Kenneth Chesebro and Sidney Powell will have a trial on Oct. 23, but President Trump and 16 others will be tried later.
A judge ruled Thursday that former President Donald Trump’s Georgia election case won’t start in October.
The ruling (pdf) from Judge Scott McAfee of Fulton County Superior Court stated that the former president will be tried separately from and after the trials of two of his former attorneys, Kenneth Chesebro and Sidney Powell, in the case.
No specific date has been set for President Trump’s trial in the case, where 19 defendants were criminally charged in August with violating Georgia’s Racketeer Influenced and Corrupt Organizations (RICO) Act, along with a laundry list of other charges, in their efforts to dispute the 2020 election results in Georgia.
Online records from the Fulton County Sheriff’s Office showed President Trump was booked on 13 charges related to allegations that a strategy by several lawyers counseling President Trump to set up alternate groups of electors in multiple states, thereby postponing the electoral vote count, amounted to a criminal enterprise. All have pleaded not guilty.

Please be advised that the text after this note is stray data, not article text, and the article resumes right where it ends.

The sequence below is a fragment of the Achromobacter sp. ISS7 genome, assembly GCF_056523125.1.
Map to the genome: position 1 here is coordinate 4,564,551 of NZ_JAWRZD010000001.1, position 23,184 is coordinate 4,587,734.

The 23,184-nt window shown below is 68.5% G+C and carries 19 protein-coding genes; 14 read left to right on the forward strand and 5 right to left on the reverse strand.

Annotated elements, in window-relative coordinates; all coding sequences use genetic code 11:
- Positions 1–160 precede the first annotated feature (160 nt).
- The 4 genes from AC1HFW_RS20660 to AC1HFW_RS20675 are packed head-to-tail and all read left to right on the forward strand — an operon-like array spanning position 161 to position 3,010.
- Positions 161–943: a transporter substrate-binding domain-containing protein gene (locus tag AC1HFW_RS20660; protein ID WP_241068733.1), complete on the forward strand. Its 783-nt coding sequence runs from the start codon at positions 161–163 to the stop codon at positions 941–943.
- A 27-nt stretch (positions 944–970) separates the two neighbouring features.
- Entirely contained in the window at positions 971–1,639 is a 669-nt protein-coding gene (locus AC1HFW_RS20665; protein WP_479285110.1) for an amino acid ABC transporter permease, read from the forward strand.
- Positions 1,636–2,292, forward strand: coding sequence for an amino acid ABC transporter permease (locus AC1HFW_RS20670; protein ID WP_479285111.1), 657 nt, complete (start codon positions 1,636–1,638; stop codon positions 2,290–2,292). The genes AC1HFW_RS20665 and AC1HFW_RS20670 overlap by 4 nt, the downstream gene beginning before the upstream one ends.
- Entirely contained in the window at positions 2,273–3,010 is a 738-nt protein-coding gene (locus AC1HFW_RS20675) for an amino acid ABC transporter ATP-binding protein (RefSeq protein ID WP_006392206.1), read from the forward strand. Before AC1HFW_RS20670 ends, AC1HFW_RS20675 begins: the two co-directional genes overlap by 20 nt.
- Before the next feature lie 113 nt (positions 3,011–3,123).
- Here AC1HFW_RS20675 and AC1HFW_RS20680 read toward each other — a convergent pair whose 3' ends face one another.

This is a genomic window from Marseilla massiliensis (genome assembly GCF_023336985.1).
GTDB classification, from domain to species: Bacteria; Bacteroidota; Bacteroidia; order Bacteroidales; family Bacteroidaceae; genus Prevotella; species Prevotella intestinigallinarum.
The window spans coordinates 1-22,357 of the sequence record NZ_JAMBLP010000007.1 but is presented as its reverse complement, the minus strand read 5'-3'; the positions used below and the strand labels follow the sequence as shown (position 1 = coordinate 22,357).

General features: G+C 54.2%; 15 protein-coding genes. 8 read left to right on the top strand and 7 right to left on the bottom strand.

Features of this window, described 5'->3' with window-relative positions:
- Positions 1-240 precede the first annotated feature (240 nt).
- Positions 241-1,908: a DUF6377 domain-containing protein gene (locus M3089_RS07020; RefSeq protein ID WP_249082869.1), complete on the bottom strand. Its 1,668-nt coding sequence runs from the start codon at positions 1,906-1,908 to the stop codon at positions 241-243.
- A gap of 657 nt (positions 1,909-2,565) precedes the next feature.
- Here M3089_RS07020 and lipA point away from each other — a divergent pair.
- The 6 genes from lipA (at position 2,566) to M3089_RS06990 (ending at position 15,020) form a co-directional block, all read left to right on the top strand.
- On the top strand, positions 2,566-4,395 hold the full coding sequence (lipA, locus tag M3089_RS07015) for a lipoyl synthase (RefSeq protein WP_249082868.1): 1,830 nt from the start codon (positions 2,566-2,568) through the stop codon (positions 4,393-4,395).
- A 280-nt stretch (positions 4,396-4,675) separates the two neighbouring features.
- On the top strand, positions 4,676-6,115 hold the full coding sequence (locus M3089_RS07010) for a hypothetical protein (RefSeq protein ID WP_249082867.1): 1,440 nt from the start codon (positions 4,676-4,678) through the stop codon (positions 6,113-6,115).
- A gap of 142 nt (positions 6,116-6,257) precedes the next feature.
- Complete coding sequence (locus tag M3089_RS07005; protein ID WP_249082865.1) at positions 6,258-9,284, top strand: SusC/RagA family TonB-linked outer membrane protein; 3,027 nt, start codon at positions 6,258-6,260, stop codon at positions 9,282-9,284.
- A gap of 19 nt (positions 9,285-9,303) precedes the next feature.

Fulton County District Attorney Fani Willis had been pushing to try all 19 defendants together, arguing that it would be fairer and more efficient.
Judge McAfee cited logistical concerns and the pending legal issues in separating the trial of Mr. Chesebro and Ms. Powell from that of President Trump and the other 16 co-defendants.